Diros Caves, Greece. 2015 ๐Ÿ‡ฌ๐Ÿ‡ท

Travelled: 23 kilometres from Gerolimenas to Diros Caves in the Mani Peninsula of the Peloponnese.
Visited: Diros Caves โ‚ฌ12 pp
Stayed: Two nights, Ocean-side camping on a shingle beach adjacent the caves, free no services. N36.64168, E22.38336



It’s seems very dark in Gerolimenas in the morning. The village sits between two mountains and the sun doesn’t appear until almost 9 am. We are as far south as we feel comfortable taking the Hymer, so we swing north and start the drive up the west coast of the Mani peninsula. Other than that little has changed, we pass small clusters of tower houses and not much more. We keep an eye out for a spring as the Hymer’s water tank could use a fill.


Xx
Even the memorials follow the theme.

We see a small church and graveyard, graveyards almost always have a handy tap.  A quick stop to check and 5 minutes later we are full of water again.  It’s only just over 20 kilometres to Diros Caves and we soon turn and start the descent down to the beach.  It’s very steep and we take it slowly in second gear enjoying the view.  We can see a few motorhomes along the beachfront and we are soon settled into this lovely shingle beach.  The shingles as they call them are smooth white rocks about the size of your fist.  They stop at the waters edge and it’s white sand from there out.  On reflection we have come to the conclusion that shingle is better than sand for camper-car living.  You don’t have to waste time and water washing your feet before going in the camper 20 times a day.


Xx
The bay at Diros Caves.
Xx
Our camp spot on the beach at Diros, note the rocks.  Not much shade so we got the thermal covers out for the windscreen and roof hatches.  We were really surprised by how well they worked.
Xx
We got ourselves a paella pan in Spain last year.  It works amazingly well with the Webber.
Xx
Sunset, paella, mythos and cheap dry white wine, it’s a recipe for romance.

Anyway it’s so nice here we decided to stay on for a second night.  Our campsite is about 500 metres over the headland to Diros Cave.  So next morning we put shoes on (something we haven’t done for a while) and walk to the Cave’s entrance. โ‚ฌ12 pp is a lot of money in camper car world and we think it the most expensive entry fee we have paid this trip.   We are told we must wait 20 minutes or until they sell 6 tickets so the boat if full. After 20 minutes of watching the 15-20 staff sitting around having coffee and smoking at least 3 cigarettes each, we are called and walk down into the artificial opening to the cave and into a small barge with our guide.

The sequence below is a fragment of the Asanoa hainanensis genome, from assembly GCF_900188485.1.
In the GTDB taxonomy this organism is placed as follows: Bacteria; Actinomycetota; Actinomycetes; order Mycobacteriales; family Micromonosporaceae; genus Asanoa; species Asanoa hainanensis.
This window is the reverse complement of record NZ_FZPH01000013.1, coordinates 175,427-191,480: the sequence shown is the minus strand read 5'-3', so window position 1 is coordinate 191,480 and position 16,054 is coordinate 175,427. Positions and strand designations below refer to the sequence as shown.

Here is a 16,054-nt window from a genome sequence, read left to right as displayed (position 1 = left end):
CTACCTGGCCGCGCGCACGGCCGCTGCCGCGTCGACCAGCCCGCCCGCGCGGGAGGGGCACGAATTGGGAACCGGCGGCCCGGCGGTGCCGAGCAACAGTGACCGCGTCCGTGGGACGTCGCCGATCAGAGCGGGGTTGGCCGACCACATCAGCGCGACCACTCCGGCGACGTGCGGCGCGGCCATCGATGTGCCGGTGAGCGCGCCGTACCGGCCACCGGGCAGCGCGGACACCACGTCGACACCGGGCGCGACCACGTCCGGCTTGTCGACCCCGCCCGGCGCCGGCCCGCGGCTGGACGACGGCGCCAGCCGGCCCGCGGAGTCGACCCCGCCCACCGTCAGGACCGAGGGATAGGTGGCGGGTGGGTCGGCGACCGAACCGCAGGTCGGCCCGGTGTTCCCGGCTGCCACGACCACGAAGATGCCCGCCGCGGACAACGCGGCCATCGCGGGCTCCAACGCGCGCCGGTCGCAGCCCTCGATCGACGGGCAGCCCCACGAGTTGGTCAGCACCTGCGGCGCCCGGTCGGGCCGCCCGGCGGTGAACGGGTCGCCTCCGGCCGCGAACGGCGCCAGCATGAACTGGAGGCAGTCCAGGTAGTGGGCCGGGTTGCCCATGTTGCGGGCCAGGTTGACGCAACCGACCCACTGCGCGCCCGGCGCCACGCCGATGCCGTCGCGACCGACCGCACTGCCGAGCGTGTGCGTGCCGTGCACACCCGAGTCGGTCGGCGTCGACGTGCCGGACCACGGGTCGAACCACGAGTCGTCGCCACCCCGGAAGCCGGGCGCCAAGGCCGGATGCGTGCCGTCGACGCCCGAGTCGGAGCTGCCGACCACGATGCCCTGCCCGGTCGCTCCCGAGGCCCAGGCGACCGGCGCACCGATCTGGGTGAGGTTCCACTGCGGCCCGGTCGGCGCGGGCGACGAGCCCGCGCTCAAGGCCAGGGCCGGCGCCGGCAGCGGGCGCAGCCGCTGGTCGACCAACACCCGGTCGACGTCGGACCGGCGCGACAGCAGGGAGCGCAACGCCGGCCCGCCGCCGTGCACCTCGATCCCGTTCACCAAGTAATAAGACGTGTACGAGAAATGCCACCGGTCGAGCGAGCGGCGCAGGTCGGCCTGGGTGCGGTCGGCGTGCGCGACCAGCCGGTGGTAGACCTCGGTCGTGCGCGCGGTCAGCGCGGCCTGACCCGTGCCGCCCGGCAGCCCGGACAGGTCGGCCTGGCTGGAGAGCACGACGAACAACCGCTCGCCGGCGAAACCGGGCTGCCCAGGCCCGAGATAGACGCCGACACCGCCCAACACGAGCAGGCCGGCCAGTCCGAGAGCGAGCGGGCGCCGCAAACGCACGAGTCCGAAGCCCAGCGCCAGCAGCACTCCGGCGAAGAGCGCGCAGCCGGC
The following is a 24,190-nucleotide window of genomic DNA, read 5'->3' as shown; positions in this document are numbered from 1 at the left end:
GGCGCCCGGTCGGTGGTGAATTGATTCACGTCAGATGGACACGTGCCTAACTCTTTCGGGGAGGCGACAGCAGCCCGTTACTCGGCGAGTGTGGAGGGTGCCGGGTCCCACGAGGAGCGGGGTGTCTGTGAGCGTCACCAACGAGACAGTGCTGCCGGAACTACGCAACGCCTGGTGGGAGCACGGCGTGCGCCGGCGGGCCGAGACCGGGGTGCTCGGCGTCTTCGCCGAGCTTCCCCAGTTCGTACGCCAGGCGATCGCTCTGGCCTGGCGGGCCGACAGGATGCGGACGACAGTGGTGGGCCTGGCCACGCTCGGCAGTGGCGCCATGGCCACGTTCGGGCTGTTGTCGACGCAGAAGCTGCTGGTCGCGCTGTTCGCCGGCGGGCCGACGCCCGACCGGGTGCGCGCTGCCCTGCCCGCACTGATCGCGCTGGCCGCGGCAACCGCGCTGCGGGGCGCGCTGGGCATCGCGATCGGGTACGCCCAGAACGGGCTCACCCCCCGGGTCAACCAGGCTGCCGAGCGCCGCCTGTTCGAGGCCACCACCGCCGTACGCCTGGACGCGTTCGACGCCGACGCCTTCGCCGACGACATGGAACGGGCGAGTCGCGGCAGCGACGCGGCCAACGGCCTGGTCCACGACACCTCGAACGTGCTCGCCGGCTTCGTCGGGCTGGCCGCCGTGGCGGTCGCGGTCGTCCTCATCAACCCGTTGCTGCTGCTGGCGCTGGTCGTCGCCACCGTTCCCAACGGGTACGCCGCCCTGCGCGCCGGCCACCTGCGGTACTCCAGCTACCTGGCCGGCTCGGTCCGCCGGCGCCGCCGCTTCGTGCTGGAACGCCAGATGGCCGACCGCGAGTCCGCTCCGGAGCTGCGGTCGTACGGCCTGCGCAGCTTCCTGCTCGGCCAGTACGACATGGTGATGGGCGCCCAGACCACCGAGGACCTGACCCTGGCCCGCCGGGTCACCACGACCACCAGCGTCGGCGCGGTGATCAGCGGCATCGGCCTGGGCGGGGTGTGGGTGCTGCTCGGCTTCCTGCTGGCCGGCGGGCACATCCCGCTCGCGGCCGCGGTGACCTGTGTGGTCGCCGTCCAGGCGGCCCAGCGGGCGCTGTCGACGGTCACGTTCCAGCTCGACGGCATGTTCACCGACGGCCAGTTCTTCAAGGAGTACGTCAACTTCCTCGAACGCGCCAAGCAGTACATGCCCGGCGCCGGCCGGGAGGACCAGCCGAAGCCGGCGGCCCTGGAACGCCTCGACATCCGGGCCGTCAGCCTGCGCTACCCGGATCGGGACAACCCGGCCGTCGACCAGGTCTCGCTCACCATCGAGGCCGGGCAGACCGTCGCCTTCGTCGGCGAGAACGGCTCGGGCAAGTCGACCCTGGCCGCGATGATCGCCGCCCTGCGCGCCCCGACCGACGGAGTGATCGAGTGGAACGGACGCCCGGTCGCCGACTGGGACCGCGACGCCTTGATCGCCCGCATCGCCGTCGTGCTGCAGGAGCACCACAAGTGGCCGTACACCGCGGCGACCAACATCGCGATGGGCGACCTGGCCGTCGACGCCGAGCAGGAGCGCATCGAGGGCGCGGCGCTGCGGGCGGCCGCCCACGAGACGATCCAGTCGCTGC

Xx
Pam waiting for her safety briefing, it proves to be a long wait.
Xx
The cave was actually very pretty.   Sorry about the photo quality, after all it from an iPhone and the light is low.
Xx

Xx
The colour changed were significant as we traversed the cave.

Diros Cave has been explored for a distance of 14 kilometres, our barge ride however is 1.4 kilometres long with another 500m walking through a dry section of cave after the water section concludes.  It was a great visual experience, the colours and the types of formations change as we pass from one gallery to the next.  The water is crystal clear and the reflection adds to the spectacle.  Here’s the funny bit, our guide did not say a word for the whole trip in the boat, more than 30 minutes.  We had thought, that’s affirmative action a mute guide, but no !  When we climb out of the barge he points up a path and says “watch your head”.  He jumps back in his barge and paddles off to spread more cheer and interesting facts about his workplace.


Michael and Pam


Leave a comment

Your email address will not be published. Required fields are marked *